According to the European Patent Office, for the first time in more than a decade, digital technologies have taken the lead in patent applications filed. Among the top technical fields digital communication (+19.6%) and computer technology (+10.2%) saw the steepest growth. The report, published on the 12th March 2020, notes that one driving factor for growth was the increase in patent applications related to artificial intelligence (AI), especially in the areas of machine learning and pattern recognition, image data processing and generation, and data retrieval.
Partner Mike Jennings, Patent Attorney and AI expert, reflects on this growth:
“AA Thornton handles large numbers of computer-implemented inventions and the EPO’s 12 March report reflects what we have seen – a proliferation of applications of AI and computer simulation and modelling that is helping to accelerate innovation in many industries. AA Thornton attorneys are ready to support clients’ protection strategies for AI and computer simulation in all industries, building on vast experience helping our computing clients to protect the technologies that have enabled this rapid growth, while also protecting major advances in quantum computing that will help to achieve the full potential of AI.”
Artificial Intelligence is finding its way into every industry indeed, and is driving innovation faster than ever before. Our industry leads share their views on how AI is impacting their respecting sectors of focus:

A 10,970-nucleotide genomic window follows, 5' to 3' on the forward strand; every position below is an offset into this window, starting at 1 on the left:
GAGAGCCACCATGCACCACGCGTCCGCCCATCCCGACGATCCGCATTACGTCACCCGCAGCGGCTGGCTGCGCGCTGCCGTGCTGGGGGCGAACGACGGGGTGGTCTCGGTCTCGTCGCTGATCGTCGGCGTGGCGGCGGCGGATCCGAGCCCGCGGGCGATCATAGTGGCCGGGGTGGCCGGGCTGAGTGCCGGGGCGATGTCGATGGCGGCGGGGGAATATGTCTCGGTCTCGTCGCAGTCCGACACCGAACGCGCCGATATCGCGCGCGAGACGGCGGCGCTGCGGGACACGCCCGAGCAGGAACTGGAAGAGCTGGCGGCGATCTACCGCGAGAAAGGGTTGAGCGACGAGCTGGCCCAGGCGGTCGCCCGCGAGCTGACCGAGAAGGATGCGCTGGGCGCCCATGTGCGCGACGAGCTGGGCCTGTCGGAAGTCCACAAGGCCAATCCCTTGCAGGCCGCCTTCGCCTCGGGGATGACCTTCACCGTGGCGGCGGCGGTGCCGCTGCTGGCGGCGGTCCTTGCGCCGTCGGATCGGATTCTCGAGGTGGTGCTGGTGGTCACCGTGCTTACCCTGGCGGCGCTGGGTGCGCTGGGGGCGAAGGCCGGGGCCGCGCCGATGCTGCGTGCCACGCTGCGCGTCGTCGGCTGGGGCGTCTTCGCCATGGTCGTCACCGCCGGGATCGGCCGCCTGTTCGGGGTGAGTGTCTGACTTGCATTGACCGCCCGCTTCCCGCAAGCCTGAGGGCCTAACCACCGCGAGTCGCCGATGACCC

“Medical technology- related applications were the second highest in 2019 with 13,833 in total, after digital communications applications. What is interesting to note is that, in the medical devices field, the use of AI to process medical data is already leading to significant changes in the way patients are monitored, triaged, diagnosed and treated. AI is helping with the management of chronic diseases such as diabetes by processing data gathered from dedicated sensors or apps used by patients so that treatment can be automated and/or optimised. AI is being used in medical imaging to process medical images, such as scans or X-rays, where it can improve the clarity of images and help to speed analysis of the image content which can mean less radiation exposure for patients, and a more rapid diagnosis. Using AI to process data generated via the Internet of Things to monitor patient compliance with a prescribed treatment protocol in order to improve outcomes is also leading to developments of new types of medical devices, or the addition of sensors to existing device types. The emerging robotic surgery field is also likely to have a significant role for AI in due course.”